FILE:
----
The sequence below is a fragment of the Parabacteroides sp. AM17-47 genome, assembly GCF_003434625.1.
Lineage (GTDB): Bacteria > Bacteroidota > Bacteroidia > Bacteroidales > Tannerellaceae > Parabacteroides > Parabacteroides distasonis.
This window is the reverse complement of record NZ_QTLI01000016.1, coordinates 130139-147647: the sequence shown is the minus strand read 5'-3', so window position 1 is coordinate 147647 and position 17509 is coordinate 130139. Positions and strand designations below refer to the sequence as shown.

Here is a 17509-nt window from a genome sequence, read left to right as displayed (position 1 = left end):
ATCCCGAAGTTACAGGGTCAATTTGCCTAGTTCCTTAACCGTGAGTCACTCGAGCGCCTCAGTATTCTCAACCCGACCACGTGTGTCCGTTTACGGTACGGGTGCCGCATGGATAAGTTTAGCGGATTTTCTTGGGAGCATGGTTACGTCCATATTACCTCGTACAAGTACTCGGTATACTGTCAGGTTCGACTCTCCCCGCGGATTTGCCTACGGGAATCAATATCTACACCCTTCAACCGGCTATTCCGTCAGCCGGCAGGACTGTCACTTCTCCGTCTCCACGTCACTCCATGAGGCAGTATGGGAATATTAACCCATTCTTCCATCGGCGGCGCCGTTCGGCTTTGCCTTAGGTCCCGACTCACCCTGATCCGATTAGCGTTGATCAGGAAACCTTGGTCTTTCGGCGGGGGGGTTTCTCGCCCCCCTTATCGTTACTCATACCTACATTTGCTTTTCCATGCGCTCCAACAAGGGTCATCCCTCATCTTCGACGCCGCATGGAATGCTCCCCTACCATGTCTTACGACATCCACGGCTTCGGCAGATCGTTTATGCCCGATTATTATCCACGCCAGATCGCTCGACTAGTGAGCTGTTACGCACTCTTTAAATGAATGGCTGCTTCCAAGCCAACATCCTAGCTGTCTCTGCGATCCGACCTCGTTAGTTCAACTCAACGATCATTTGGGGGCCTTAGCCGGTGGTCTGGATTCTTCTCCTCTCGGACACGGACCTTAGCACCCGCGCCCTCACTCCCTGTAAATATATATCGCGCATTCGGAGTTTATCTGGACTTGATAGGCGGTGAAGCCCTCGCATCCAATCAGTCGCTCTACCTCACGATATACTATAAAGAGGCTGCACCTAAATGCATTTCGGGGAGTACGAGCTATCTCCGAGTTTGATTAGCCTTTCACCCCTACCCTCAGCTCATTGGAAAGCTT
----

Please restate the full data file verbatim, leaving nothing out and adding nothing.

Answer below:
The sequence below is a fragment of the Parabacteroides sp. AM17-47 genome, assembly GCF_003434625.1.
Lineage (GTDB): Bacteria > Bacteroidota > Bacteroidia > Bacteroidales > Tannerellaceae > Parabacteroides > Parabacteroides distasonis.
This window is the reverse complement of record NZ_QTLI01000016.1, coordinates 130139-147647: the sequence shown is the minus strand read 5'-3', so window position 1 is coordinate 147647 and position 17509 is coordinate 130139. Positions and strand designations below refer to the sequence as shown.

Here is a 17509-nt window from a genome sequence, read left to right as displayed (position 1 = left end):
ATCCCGAAGTTACAGGGTCAATTTGCCTAGTTCCTTAACCGTGAGTCACTCGAGCGCCTCAGTATTCTCAACCCGACCACGTGTGTCCGTTTACGGTACGGGTGCCGCATGGATAAGTTTAGCGGATTTTCTTGGGAGCATGGTTACGTCCATATTACCTCGTACAAGTACTCGGTATACTGTCAGGTTCGACTCTCCCCGCGGATTTGCCTACGGGAATCAATATCTACACCCTTCAACCGGCTATTCCGTCAGCCGGCAGGACTGTCACTTCTCCGTCTCCACGTCACTCCATGAGGCAGTATGGGAATATTAACCCATTCTTCCATCGGCGGCGCCGTTCGGCTTTGCCTTAGGTCCCGACTCACCCTGATCCGATTAGCGTTGATCAGGAAACCTTGGTCTTTCGGCGGGGGGGTTTCTCGCCCCCCTTATCGTTACTCATACCTACATTTGCTTTTCCATGCGCTCCAACAAGGGTCATCCCTCATCTTCGACGCCGCATGGAATGCTCCCCTACCATGTCTTACGACATCCACGGCTTCGGCAGATCGTTTATGCCCGATTATTATCCACGCCAGATCGCTCGACTAGTGAGCTGTTACGCACTCTTTAAATGAATGGCTGCTTCCAAGCCAACATCCTAGCTGTCTCTGCGATCCGACCTCGTTAGTTCAACTCAACGATCATTTGGGGGCCTTAGCCGGTGGTCTGGATTCTTCTCCTCTCGGACACGGACCTTAGCACCCGCGCCCTCACTCCCTGTAAATATATATCGCGCATTCGGAGTTTATCTGGACTTGATAGGCGGTGAAGCCCTCGCATCCAATCAGTCGCTCTACCTCACGATATACTATAAAGAGGCTGCACCTAAATGCATTTCGGGGAGTACGAGCTATCTCCGAGTTTGATTAGCCTTTCACCCCTACCCTCAGCTCATTGGAAAGCTT